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Creating Successful Leaders

Assertiveness may be the most important and influential personal strength you can possess not only for your career, but for every facet of your life. Being assertive increases self-esteem and opens positive lines of communication to those around you. This post will address what being assertive looks and feels like, and common misconceptions about what assertiveness is.

Falling in between passiveness and aggressiveness, assertiveness embodies the best of each of these ultimately negative behaviors. For instance, passiveness “violates [one’s] own rights,” while “others needs are given priority” (Centre for Clinical Intervention). On the other end of the spectrum, aggressive behavior “violates the rights of others,” giving one’s own needs priority at other people’s expense.

Being assertive, contrary to common opinion, is not the same thing as being aggressive. In fact, assertiveness effectively respects the needs of the self and of others. It ensures a consistency between what you are truly feeling and what you are communicating, both verbally and non-verbally. But unlike aggressive behavior, it describes your needs without violating the needs of others.

To illustrate, let’s see how these different behaviors look in practice.


Verbal communication:

-Long pauses, frequent apologies in a soft, unsteady voice

-Self-dismissals (“It doesn’t really matter, but…”)

-Frequent use of fill-in words, like “um,” “maybe,” “sort of”

Non-verbal communication:

-Averting eye contact

-Slouched posture

-Arms crossed for protection

-Smiling when angry

Effects of passive attitude:

-Your true feelings are not adequately expressed, leaving you feeling unsatisfied and frustrated with yourself

-You fall into a habit of neglecting your own needs and rights in order to please people in the short term, yet your relationships in the long term may be weakened due to a lack of true communication

-People may begin to take advantage of how you over-commit


Verbal Communication:

-Sarcastic, condescending voice

-Abrupt, clipped speed and tone in speech

-Use of put-downs


-Opinions stated as fact

Non-verbal Communication:

-Invading others space

-Finger-pointing, fist-clenching, clenched jaw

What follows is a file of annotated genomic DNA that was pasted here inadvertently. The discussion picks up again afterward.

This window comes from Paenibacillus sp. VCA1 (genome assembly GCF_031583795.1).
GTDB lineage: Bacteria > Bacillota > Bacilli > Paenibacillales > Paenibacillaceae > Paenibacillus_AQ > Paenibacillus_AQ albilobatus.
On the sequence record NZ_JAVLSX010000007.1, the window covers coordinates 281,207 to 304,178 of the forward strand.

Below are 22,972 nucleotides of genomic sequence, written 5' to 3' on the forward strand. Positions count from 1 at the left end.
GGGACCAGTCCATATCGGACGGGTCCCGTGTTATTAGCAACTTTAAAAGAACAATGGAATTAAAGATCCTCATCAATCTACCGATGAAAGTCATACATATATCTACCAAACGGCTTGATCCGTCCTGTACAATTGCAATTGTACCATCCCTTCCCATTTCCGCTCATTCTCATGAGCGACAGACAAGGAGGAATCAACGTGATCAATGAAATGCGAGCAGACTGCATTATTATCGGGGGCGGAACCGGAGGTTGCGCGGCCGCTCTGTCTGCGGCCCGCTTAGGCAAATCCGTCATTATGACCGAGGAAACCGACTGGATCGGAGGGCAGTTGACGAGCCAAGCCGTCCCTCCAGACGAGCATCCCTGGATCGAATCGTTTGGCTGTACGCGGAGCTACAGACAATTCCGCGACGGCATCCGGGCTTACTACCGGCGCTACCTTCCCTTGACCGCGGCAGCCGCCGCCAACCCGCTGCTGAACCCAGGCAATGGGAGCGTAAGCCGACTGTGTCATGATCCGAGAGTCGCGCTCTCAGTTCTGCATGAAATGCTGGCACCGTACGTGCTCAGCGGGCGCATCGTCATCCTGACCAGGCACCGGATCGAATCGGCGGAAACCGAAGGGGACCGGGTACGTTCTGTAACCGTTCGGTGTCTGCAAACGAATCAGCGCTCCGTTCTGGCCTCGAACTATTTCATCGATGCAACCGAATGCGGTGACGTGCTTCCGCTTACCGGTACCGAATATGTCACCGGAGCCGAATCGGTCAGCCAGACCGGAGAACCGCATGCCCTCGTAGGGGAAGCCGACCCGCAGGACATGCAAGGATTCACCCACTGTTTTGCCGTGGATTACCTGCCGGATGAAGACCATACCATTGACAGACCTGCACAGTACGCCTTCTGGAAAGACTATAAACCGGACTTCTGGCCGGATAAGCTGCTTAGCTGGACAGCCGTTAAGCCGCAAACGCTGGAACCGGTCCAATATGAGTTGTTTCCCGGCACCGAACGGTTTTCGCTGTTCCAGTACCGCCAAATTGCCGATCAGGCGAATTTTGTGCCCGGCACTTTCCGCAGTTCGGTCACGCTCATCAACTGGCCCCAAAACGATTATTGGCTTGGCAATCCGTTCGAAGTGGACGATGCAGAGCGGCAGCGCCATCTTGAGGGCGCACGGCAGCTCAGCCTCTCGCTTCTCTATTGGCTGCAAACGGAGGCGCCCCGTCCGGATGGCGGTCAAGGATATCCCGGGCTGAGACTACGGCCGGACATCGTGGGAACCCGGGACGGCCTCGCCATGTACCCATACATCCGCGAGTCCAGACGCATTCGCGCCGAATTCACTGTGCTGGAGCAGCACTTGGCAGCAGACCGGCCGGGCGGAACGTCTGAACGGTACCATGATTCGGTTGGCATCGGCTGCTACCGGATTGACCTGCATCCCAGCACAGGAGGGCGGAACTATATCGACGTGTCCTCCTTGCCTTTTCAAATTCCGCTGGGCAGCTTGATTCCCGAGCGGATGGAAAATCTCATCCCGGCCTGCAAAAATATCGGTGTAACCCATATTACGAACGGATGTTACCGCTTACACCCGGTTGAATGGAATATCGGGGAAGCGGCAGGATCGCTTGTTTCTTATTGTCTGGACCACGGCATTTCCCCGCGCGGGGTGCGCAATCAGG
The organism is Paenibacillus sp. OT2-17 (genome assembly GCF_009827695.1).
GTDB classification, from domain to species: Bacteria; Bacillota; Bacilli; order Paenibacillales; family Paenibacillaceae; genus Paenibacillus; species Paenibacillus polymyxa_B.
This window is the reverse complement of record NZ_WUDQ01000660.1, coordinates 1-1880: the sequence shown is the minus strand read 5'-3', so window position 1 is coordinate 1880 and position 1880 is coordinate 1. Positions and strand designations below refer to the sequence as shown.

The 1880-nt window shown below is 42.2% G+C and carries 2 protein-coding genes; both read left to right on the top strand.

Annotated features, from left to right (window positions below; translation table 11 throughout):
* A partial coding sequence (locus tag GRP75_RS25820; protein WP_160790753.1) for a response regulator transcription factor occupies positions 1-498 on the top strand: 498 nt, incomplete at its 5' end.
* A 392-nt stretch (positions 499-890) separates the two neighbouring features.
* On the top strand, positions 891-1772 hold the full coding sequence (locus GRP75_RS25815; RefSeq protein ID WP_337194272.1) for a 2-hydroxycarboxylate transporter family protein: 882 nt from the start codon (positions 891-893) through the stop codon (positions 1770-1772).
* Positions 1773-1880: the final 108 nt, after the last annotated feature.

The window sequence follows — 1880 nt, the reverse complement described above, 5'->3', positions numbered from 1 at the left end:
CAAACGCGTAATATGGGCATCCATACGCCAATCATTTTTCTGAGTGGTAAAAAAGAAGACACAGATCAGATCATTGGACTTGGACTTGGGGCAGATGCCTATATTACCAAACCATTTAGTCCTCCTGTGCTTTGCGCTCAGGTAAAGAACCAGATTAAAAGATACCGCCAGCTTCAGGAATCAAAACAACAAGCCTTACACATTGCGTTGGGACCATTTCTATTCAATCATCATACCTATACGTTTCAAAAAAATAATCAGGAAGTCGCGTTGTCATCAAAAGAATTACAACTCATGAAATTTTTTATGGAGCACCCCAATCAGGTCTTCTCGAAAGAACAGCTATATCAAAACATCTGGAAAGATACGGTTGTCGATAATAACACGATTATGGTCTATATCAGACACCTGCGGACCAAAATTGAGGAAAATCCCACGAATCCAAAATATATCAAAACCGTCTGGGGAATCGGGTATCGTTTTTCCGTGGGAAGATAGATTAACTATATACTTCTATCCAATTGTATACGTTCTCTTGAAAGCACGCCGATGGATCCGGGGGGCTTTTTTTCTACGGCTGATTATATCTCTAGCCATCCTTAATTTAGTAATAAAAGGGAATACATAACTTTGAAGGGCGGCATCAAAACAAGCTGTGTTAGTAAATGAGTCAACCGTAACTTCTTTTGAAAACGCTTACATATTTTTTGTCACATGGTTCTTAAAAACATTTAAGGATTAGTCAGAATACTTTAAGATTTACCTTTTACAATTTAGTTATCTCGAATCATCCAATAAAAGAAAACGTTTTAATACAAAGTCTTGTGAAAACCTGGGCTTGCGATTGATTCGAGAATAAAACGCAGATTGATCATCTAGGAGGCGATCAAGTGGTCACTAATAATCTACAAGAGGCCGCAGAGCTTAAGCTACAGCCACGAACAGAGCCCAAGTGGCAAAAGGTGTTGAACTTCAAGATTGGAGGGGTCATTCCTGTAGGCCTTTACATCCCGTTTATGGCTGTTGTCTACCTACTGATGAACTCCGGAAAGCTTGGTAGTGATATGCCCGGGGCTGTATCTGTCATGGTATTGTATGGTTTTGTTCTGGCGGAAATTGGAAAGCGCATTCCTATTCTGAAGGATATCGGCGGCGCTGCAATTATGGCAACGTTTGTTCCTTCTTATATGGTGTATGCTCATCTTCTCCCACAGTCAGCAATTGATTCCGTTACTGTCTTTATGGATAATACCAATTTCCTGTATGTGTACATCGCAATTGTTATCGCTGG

-Pacing impatiently

Effects of aggressive attitude:

-You’ll often get your way and feel powerful as a result

-However, your neglect of others needs can create enemies and burn bridges, which can lower self esteem and will probably ruin relationships in the long run


Verbal Communication:

-Calm, steady voice

-Clear and direct language

-Short and to the point sentences

-“I” statements (“I think,” “I feel,” “I need”)

Non-verbal Communication:

-Maintaining eye contact without staring open posture

-Facial features honestly reflect your feelings

Effects of assertive attitude:

-Both parties understand what you need

-You feel satisfied that you’ve clearly expressed yourself; your self esteem will raise as a result

-Others respect you for respecting yourself

-You won’t be able to please everyone, true, but at least everyone is on the same page

-Being assertive doesn’t guarantee you’ll get what you want all of the time, but being up front about how you feel will help you in the long run

Manuel J. Smith’s book “When I Say No I Feel Guilty” lays out his “bill of assertive rights,” which can help you remember how to avoid falling into a passive or aggressive pattern of behavior:

  • “You have the right to judge your own behaviour, thoughts and emotions, and to take responsibility for their initiation and consequences upon yourself”
  • “You have the right to say ‘no’”
  • “You have the right to offer no reasons or excuses for justifying your behavior”
  • “You have the right to make mistakes—and be responsible for them”
  • “You have the right to change your mind”
  • “You have the right to disagree with someone’s opinion” (Smith 1975)

Adhering to these rights ensures that you’re taking care of your own needs. However, it is important to remember that part of Smith’s “assertive rights” also means taking responsibility for your own decisions and actions. In practice, this means you must remember to state your needs respectfully and learn to negotiate with others. A lot of times you will encounter conflicts. But by being up front and confident about what you desire in any given circumstance, you will be much more aptly suited to making real progress in whatever you pursue.

If you feel you could work on being more assertive, remember that modifying behaviors takes time. Go easy on yourself as you create new positive habits. Use the “assertive rights” as reminders, and keep track of your progress. You’ll do great.

Centre for Clinical Intervention. Assert Yourself! Improving Your Assertiveness.

Smith, Manuel J. 1975. When I Say No I Feel Guilty. New York: Bantam Books.


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